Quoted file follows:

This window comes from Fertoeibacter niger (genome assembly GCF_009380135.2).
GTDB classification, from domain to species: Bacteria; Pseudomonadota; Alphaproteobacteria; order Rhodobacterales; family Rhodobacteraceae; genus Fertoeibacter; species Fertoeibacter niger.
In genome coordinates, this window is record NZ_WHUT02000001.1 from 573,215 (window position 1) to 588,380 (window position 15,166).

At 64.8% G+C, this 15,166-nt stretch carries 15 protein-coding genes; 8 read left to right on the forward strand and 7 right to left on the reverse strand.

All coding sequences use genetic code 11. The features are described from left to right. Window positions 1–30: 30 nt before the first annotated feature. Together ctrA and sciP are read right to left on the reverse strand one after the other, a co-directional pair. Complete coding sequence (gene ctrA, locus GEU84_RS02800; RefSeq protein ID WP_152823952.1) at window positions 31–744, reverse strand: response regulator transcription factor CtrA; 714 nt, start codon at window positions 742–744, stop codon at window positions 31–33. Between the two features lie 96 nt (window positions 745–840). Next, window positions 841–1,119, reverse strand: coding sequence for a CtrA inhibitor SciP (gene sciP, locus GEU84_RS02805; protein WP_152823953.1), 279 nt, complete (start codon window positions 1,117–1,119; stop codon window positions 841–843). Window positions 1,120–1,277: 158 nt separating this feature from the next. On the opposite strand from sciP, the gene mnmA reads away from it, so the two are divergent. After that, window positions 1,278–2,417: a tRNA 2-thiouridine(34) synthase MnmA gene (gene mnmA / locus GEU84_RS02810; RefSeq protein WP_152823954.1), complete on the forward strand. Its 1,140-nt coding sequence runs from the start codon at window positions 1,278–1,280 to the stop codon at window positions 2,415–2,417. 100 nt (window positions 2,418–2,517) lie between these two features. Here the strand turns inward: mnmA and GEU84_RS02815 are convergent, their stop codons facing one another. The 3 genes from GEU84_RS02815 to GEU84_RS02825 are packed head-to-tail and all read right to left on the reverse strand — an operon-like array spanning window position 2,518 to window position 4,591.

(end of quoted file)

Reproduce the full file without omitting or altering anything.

This window comes from Fertoeibacter niger (genome assembly GCF_009380135.2).
GTDB classification, from domain to species: Bacteria; Pseudomonadota; Alphaproteobacteria; order Rhodobacterales; family Rhodobacteraceae; genus Fertoeibacter; species Fertoeibacter niger.
In genome coordinates, this window is record NZ_WHUT02000001.1 from 573,215 (window position 1) to 588,380 (window position 15,166).

At 64.8% G+C, this 15,166-nt stretch carries 15 protein-coding genes; 8 read left to right on the forward strand and 7 right to left on the reverse strand.

All coding sequences use genetic code 11. The features are described from left to right. Window positions 1–30: 30 nt before the first annotated feature. Together ctrA and sciP are read right to left on the reverse strand one after the other, a co-directional pair. Complete coding sequence (gene ctrA, locus GEU84_RS02800; RefSeq protein ID WP_152823952.1) at window positions 31–744, reverse strand: response regulator transcription factor CtrA; 714 nt, start codon at window positions 742–744, stop codon at window positions 31–33. Between the two features lie 96 nt (window positions 745–840). Next, window positions 841–1,119, reverse strand: coding sequence for a CtrA inhibitor SciP (gene sciP, locus GEU84_RS02805; protein WP_152823953.1), 279 nt, complete (start codon window positions 1,117–1,119; stop codon window positions 841–843). Window positions 1,120–1,277: 158 nt separating this feature from the next. On the opposite strand from sciP, the gene mnmA reads away from it, so the two are divergent. After that, window positions 1,278–2,417: a tRNA 2-thiouridine(34) synthase MnmA gene (gene mnmA / locus GEU84_RS02810; RefSeq protein WP_152823954.1), complete on the forward strand. Its 1,140-nt coding sequence runs from the start codon at window positions 1,278–1,280 to the stop codon at window positions 2,415–2,417. 100 nt (window positions 2,418–2,517) lie between these two features. Here the strand turns inward: mnmA and GEU84_RS02815 are convergent, their stop codons facing one another. The 3 genes from GEU84_RS02815 to GEU84_RS02825 are packed head-to-tail and all read right to left on the reverse strand — an operon-like array spanning window position 2,518 to window position 4,591.